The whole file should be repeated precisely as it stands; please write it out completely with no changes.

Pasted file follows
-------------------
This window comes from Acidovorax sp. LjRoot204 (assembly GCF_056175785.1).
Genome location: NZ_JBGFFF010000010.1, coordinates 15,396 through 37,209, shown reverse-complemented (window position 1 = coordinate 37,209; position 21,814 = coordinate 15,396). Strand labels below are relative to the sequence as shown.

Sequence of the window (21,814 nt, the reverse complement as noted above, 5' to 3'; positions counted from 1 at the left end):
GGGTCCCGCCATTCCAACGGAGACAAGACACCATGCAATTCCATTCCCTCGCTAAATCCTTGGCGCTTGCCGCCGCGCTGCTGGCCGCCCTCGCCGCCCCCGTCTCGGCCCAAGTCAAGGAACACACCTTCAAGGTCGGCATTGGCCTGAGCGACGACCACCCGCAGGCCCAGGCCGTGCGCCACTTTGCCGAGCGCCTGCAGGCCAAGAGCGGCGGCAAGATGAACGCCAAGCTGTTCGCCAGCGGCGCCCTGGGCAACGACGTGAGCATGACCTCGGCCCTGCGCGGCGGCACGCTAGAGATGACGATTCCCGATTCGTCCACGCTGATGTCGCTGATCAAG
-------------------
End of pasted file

This window comes from Acidovorax sp. LjRoot204 (assembly GCF_056175785.1).
Genome location: NZ_JBGFFF010000010.1, coordinates 15,396 through 37,209, shown reverse-complemented (window position 1 = coordinate 37,209; position 21,814 = coordinate 15,396). Strand labels below are relative to the sequence as shown.

Sequence of the window (21,814 nt, the reverse complement as noted above, 5' to 3'; positions counted from 1 at the left end):
GGGTCCCGCCATTCCAACGGAGACAAGACACCATGCAATTCCATTCCCTCGCTAAATCCTTGGCGCTTGCCGCCGCGCTGCTGGCCGCCCTCGCCGCCCCCGTCTCGGCCCAAGTCAAGGAACACACCTTCAAGGTCGGCATTGGCCTGAGCGACGACCACCCGCAGGCCCAGGCCGTGCGCCACTTTGCCGAGCGCCTGCAGGCCAAGAGCGGCGGCAAGATGAACGCCAAGCTGTTCGCCAGCGGCGCCCTGGGCAACGACGTGAGCATGACCTCGGCCCTGCGCGGCGGCACGCTAGAGATGACGATTCCCGATTCGTCCACGCTGATGTCGCTGATCAAG